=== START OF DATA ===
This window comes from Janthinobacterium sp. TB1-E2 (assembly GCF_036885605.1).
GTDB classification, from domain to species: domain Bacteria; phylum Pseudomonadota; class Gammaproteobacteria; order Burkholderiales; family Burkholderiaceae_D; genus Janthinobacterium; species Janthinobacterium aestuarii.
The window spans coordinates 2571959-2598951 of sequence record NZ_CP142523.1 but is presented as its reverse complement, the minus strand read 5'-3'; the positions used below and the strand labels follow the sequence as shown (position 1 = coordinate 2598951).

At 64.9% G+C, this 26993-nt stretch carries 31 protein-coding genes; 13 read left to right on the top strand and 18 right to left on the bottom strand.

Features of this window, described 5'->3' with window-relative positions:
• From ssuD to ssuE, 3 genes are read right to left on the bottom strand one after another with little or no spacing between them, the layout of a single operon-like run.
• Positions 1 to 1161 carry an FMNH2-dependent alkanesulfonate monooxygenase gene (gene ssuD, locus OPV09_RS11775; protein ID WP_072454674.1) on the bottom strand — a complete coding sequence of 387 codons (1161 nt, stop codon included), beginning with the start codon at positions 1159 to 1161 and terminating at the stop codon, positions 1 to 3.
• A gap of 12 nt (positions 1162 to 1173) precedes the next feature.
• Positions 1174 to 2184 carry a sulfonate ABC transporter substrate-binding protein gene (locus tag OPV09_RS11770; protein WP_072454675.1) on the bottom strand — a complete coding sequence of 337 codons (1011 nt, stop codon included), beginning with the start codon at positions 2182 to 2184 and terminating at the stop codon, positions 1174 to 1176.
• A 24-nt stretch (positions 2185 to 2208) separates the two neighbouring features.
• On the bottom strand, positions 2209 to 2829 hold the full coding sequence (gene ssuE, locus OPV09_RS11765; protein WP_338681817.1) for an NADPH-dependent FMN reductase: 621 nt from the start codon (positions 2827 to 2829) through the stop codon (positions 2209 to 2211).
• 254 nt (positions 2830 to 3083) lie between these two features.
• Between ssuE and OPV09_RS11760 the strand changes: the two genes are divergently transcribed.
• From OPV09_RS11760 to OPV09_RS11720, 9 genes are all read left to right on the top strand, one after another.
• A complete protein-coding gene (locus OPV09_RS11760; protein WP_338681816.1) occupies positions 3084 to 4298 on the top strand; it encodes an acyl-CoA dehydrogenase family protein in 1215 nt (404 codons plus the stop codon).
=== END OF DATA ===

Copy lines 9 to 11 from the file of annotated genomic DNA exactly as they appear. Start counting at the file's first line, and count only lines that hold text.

• Positions 1174 to 2184 carry a sulfonate ABC transporter substrate-binding protein gene (locus tag OPV09_RS11770; protein WP_072454675.1) on the bottom strand — a complete coding sequence of 337 codons (1011 nt, stop codon included), beginning with the start codon at positions 2182 to 2184 and terminating at the stop codon, positions 1174 to 1176.
• A 24-nt stretch (positions 2185 to 2208) separates the two neighbouring features.
• On the bottom strand, positions 2209 to 2829 hold the full coding sequence (gene ssuE, locus OPV09_RS11765; protein WP_338681817.1) for an NADPH-dependent FMN reductase: 621 nt from the start codon (positions 2827 to 2829) through the stop codon (positions 2209 to 2211).